Getting Easier to Get Big Loans
The gears of the mortgage market are starting to unlock for borrowers needing big loans. In expensive markets such as Washington, that covers most people looking to refinance or move up from an entry-level home.
Just in the past two weeks, interest rates on the new "conforming jumbo" mortgages -- for amounts between $417,000 and $729,750 -- have come down enough to make a difference to borrowers. And mortgages allowing down payments of just 3 to 5 percent are coming back to the market for borrowers who have good credit.
"The bottom line is rates are lower than they were," said Kevin Connelly, a vice president at BB&T.
Last week, for example, BB&T was offering 30-year, fixed-rate mortgages for a conforming loan, which is for $417,000 or less, at 6 percent interest with no points, a type of prepaid interest. A conforming jumbo cost only one-quarter of a percentage point more, 6.25 percent. Loans for amounts beyond $729,750, now called "jumbo jumbo" loans, were at 7.25 percent.
That 1-point difference is enough to matter in anyone's budget: On a $729,000 mortgage, the lower rate saves $484 per month.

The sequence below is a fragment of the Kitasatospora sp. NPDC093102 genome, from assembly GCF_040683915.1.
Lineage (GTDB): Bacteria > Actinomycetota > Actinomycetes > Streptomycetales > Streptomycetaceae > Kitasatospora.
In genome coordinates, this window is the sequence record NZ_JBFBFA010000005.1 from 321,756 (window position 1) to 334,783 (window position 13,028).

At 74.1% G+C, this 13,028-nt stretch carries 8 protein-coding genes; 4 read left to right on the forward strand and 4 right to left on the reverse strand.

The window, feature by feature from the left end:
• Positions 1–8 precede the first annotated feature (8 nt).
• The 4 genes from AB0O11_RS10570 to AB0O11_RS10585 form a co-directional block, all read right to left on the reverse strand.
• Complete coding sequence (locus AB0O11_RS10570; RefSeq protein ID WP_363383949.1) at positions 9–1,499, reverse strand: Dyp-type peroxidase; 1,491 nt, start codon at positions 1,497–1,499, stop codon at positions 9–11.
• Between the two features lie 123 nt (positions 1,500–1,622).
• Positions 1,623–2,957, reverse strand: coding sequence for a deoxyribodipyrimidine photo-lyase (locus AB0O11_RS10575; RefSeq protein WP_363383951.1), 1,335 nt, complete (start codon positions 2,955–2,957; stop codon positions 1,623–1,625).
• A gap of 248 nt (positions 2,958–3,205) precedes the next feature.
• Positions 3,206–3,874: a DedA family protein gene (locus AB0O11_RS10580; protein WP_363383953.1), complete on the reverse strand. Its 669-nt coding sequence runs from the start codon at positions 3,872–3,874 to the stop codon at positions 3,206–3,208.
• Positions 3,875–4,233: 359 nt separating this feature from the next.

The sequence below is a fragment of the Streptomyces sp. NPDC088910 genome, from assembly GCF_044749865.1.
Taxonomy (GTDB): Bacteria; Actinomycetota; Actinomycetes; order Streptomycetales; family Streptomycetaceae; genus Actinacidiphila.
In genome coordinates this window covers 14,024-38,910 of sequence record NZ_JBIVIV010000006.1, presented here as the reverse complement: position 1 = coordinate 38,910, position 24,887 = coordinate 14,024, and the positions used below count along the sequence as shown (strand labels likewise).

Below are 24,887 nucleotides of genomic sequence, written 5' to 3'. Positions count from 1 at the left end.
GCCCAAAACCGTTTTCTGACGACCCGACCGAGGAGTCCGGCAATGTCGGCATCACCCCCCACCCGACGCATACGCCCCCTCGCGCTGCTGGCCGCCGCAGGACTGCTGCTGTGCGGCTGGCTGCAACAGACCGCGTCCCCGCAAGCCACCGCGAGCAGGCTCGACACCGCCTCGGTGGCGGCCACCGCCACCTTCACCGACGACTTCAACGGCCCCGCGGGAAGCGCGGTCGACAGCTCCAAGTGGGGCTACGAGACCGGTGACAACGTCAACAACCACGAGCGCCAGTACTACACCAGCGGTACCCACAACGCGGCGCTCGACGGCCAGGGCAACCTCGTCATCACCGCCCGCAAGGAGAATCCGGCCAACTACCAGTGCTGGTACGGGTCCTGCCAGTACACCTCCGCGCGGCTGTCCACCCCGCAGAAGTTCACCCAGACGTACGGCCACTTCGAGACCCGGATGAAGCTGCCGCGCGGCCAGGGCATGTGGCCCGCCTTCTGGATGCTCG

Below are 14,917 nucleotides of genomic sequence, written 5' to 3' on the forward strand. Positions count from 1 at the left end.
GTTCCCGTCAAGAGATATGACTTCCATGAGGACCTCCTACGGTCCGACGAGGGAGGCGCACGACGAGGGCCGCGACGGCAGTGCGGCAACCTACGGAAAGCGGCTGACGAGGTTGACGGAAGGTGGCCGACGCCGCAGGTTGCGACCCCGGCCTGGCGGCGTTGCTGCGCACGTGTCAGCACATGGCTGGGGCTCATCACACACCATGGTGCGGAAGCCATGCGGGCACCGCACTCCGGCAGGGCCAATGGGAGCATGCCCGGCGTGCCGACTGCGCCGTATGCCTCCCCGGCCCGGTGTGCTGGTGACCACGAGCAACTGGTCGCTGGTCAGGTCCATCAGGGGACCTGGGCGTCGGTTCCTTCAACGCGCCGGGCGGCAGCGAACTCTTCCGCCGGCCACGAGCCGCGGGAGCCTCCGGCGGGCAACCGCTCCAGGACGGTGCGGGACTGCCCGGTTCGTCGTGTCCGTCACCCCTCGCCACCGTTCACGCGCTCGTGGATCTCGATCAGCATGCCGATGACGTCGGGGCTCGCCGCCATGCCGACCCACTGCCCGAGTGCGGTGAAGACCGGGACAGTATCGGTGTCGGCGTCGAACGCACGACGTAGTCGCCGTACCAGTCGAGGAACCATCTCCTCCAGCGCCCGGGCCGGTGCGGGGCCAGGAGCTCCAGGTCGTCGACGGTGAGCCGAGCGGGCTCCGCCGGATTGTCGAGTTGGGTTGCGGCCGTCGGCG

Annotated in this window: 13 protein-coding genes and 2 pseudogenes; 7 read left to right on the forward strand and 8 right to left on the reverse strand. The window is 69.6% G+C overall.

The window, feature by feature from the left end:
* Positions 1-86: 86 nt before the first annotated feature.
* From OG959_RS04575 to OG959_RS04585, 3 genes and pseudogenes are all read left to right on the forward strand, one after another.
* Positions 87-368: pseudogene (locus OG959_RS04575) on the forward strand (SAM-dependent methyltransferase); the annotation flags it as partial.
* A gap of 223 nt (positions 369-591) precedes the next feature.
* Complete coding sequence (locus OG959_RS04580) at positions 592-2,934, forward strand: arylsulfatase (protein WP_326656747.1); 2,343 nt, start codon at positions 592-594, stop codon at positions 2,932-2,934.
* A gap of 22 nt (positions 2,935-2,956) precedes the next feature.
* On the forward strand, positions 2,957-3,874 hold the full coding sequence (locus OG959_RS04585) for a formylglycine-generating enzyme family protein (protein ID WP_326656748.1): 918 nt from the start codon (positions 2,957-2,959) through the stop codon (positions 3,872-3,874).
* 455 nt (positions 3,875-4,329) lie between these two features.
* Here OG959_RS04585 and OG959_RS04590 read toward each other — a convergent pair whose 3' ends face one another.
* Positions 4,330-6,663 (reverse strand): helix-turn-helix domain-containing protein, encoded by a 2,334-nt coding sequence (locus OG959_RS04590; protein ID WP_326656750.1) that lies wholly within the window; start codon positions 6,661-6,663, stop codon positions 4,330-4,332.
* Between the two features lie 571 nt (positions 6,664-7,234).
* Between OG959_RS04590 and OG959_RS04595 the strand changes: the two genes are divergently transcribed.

Before you jump on one of these loans, though, check out FHA mortgages. Insured by the Federal Housing Administration, these loans are available for as much as $729,750, the same cap as on conforming jumbo loan amounts.
FHA's loan-amount cap has been raised through the end of the year so that the program can be more widely used in expensive areas, including ours.
Yes, the frumpy, old FHA program is now an attractive tool for most Washington area home buyers and refinancers. The beauty of the FHA program is that borrowers can still make a down payment of as little as 3 percent. Last week the interest rate on an FHA conforming jumbo was an attractive 6.38 percent.
"FHA has really, really been taking off," said Jim Foley, senior vice president of George Mason Mortgage's Bethesda branch. "You can have a lower FICO [credit] score; 620 and above is what they're looking for."
Major housing legislation that's being debated in Congress would make permanent the higher loan limits for both the conforming jumbos and the FHA program, with annual revisions as home prices change. But it's by no means a sure thing that the legislation will pass, and President Bush has threatened a veto.
As the law stands now, the higher limits will vanish as of Jan. 1, so don't dawdle.
Other good news for borrowers: Fannie Mae is removing its demand for higher down payments in areas it considers "declining markets," which includes most of the Washington area. Beginning June 1, Fannie will again accept mortgages with as little as 3 percent down.